The feature importance plot is a global representation. This means that it looks all of your observations and tells you which features (columns that help you predict) have in-general the most predictive value for your model.

### How do I interpret it?

So here’s how I read this plot:

1. `displ` – The Engine Displacement (Volume) has the most predictive value in general for this dataset. It’s an important feature. In fact, it’s 5X more important than the `model` feature. And 100X more important than `cyl`. So I should DEFINITELY investigate it more.
2. `drv` is the second most important feature. Definitely want to review the Drive Train too.
3. Other features – The Feature importance plot shows the the other features have some importance, but the 80/20 rule tells me to focus on `displ` and `drv`.

## Plot 2: Break Down Plot

Next, an incredibly valuable plot is the Break Down Plot.

### What is it?

The Breakdown plot is a local representation that explains one specific observation. The plot then shows a intercept (starting value) and the positive or negative contribution that each feature has to developing the prediction.

### How do I interpret it?

So here’s how I read this breakdown plot:

1. For Observation ID 70 (Dodge Caravan), that has an actual `hwy` of 12 Miles Per Gallon (MPG)
2. The starting point (intercept) for all observations is 23.281 MPG.
3. The `displ = 2.4` which boosts the model’s prediction by +3.165 MPG.
4. The `drv = 'f'` which increases the model’s prediction another +1.398 MPG
5. The `manufacturer = 'dodge'` which decreases the MPG prediction by -1.973
6. And we keep going until we reach the prediction. Notice that the first features tend to be the most important because they move the prediction the most.

### Careful: Global vs Local Explanations

Important Note: Global Versus Local Explanations

I can select a different observation, and we get a completely different Break Down plot. This is what happens with local explainers. They change telling us different insights by each observation.

When I switch to ID = 222, I get a totally different vehicle (VW New Beetle). Accordingly the Local Break Down Plot changes (but the global Feature Importance Plot does not!)

## Plot 3: Shapley Values

The third most important plot I look at is the shapley values.

### What is it?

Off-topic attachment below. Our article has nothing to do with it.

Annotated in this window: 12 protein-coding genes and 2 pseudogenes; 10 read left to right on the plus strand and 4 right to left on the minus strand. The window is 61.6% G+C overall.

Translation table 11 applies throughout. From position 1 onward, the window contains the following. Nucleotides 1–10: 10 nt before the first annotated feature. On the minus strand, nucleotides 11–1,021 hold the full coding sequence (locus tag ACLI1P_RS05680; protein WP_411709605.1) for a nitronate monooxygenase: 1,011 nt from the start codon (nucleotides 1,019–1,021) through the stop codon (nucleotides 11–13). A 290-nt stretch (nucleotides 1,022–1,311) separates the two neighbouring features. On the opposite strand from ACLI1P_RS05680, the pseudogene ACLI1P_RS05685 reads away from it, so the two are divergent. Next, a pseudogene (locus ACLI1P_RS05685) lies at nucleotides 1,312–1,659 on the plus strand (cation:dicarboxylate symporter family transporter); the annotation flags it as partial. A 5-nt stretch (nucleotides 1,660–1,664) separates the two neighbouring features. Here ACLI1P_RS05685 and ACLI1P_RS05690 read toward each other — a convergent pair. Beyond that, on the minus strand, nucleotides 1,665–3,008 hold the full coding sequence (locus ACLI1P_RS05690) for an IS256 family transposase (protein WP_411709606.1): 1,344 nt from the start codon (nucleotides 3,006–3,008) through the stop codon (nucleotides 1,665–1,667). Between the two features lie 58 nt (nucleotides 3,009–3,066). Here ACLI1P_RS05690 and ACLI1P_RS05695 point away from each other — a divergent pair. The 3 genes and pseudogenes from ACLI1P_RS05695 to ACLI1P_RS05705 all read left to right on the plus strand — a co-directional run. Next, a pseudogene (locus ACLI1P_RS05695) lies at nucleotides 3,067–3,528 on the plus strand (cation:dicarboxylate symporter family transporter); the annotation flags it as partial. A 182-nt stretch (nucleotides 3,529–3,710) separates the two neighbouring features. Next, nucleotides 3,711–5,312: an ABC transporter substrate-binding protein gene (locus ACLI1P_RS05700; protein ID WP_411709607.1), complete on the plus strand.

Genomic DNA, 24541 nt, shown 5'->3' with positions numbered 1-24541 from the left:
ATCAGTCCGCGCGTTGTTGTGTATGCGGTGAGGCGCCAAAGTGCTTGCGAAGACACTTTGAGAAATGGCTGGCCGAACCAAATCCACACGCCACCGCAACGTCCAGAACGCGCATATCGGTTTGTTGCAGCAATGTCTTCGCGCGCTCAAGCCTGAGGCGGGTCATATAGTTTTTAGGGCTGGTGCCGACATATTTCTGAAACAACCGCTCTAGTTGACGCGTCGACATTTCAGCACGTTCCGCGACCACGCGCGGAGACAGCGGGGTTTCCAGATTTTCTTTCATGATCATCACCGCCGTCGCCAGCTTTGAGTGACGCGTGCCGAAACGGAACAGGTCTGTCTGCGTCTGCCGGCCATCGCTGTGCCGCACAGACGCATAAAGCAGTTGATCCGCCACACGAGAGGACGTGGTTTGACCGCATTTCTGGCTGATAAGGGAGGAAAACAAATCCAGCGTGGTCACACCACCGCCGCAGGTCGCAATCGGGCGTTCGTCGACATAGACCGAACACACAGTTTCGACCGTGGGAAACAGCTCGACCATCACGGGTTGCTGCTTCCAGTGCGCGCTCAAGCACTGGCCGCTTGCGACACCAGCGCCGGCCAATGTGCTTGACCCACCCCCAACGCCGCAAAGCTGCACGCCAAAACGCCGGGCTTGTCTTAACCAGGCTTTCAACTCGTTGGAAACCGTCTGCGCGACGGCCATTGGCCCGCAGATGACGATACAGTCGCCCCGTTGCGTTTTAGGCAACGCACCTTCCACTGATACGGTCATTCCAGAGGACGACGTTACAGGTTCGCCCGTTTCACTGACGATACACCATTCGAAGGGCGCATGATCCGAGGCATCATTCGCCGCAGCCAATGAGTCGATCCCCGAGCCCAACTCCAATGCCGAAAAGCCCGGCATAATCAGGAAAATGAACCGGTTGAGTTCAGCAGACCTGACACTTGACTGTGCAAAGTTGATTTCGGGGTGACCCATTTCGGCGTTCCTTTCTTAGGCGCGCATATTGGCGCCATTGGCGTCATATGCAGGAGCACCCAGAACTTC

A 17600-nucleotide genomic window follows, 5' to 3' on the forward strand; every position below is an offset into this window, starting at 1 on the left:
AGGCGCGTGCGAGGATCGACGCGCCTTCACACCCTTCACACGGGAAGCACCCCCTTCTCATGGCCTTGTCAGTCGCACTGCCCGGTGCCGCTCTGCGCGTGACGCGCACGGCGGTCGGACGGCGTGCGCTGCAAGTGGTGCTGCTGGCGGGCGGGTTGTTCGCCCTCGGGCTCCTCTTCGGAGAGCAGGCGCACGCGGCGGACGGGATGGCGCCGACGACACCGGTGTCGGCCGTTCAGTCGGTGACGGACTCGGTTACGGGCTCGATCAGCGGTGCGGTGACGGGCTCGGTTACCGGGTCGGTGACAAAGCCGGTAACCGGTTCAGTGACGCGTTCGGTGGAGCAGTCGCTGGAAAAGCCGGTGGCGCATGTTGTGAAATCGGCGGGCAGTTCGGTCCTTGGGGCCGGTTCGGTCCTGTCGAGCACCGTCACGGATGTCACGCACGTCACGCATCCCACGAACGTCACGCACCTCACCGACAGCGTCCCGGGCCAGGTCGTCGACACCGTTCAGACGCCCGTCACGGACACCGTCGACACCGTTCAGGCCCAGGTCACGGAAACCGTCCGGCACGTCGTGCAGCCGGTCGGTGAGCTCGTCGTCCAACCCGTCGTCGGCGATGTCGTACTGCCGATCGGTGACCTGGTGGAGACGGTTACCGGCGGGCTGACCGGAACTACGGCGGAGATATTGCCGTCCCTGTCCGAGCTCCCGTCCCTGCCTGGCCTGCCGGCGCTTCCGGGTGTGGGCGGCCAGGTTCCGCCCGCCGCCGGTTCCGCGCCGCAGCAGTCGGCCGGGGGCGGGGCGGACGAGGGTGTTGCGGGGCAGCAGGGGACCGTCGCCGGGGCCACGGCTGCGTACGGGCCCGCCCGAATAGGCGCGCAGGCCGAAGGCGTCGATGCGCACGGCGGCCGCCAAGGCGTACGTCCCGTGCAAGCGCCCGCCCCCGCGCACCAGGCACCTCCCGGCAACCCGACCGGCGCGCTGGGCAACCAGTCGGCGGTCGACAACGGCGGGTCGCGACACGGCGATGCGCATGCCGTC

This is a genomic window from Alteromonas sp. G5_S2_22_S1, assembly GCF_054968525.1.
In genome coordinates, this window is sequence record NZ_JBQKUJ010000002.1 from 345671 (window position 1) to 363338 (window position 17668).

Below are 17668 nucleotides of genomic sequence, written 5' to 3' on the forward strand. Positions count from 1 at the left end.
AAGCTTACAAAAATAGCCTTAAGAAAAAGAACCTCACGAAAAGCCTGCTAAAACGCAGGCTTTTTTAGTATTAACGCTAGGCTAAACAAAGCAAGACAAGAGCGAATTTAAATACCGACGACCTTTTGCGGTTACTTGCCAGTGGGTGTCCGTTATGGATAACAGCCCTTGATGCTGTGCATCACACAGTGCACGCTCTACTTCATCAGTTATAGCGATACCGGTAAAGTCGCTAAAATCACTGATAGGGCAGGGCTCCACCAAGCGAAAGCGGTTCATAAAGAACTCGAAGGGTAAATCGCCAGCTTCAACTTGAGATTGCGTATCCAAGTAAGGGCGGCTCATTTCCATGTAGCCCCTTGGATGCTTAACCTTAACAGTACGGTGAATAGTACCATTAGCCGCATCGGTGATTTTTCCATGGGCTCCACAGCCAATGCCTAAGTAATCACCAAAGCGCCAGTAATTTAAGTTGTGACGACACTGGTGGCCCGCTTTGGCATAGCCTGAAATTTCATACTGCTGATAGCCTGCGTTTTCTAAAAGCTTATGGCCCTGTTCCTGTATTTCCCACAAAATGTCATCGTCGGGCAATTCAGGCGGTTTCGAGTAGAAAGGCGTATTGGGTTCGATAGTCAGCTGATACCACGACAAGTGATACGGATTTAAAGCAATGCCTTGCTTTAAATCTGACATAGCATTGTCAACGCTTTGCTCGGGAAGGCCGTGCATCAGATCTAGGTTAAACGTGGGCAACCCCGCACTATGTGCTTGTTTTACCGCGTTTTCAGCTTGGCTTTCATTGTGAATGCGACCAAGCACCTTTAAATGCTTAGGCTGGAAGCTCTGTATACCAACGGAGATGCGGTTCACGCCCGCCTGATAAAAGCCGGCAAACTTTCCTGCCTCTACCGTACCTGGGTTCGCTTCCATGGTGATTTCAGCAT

Shapley values are a local representation of the feature importance. Instead of being global, the shapley values will change by observation telling you again the contribution.

The shapley values are related closely to the Breakdown plot, however you may seem slight differences in the feature contributions. The order of the shapley plot is always in the most important magnitude contribution. We also get positive and negative indicating if the feature decreases or increases the prediction.

### How do I interpret it?

• The centerline is again the intercept (23.28 MPG)
• The `displ` feature is the most important for the observation (ID = 38). The `displ` increases the prediction by 2.728 MPG.
• We can keep going for the rest of the features.

## Plot 4: Partial Dependence Plot

The last plot is super powerful!

### What is it?

The partial dependence plot helps us examine one feature at a time. Above we are only looking at Displacement. The partial dependence is a global representation, meaning it will not change by observation, but rather helps us see how the model predicts over a range of values for the feature being examined.

### How do I interpret it?

We are investigating only `displ`. As values go from low (smaller engines are 1.6 liter) to high (larger engines are 7 liter), the average prediction for highway fuel becomes lower going from 30-ish Highway MPG to under 20 Highway MPG.

# Recap

We learned how to use the `modelStudio` to not only create explainable models but also interpret the plots. Great work! But, there’s a lot more to becoming a data scientist.